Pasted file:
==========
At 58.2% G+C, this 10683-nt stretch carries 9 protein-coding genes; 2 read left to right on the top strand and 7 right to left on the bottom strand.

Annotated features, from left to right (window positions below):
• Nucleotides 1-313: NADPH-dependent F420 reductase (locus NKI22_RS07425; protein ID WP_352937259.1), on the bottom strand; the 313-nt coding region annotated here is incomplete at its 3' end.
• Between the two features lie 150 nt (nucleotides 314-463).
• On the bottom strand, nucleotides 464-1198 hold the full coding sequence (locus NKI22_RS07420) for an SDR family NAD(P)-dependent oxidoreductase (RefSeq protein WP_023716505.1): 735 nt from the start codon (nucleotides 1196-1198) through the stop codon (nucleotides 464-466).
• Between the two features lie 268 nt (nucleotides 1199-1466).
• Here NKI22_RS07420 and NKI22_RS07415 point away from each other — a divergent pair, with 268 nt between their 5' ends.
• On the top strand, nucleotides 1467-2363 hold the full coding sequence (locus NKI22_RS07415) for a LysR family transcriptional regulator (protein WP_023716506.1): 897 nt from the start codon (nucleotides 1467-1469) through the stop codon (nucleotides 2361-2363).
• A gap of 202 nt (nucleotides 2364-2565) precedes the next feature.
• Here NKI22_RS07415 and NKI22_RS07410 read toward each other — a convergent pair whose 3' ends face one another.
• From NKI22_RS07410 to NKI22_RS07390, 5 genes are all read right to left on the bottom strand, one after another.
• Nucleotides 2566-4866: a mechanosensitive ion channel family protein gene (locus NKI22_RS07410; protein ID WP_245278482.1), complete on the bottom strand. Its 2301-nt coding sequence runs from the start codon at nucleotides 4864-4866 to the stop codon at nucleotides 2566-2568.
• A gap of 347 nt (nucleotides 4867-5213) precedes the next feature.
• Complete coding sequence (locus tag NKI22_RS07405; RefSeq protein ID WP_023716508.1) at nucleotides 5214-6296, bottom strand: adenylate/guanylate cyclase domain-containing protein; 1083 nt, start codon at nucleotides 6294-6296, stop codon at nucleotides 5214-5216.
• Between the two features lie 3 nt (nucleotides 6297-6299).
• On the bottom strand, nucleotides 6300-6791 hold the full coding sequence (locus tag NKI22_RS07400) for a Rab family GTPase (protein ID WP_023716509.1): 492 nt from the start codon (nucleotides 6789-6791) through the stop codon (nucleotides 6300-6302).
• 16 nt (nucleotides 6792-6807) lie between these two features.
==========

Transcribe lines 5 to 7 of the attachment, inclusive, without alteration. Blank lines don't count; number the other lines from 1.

• On the bottom strand, nucleotides 464-1198 hold the full coding sequence (locus NKI22_RS07420) for an SDR family NAD(P)-dependent oxidoreductase (RefSeq protein WP_023716505.1): 735 nt from the start codon (nucleotides 1196-1198) through the stop codon (nucleotides 464-466).
• Between the two features lie 268 nt (nucleotides 1199-1466).
• Here NKI22_RS07420 and NKI22_RS07415 point away from each other — a divergent pair, with 268 nt between their 5' ends.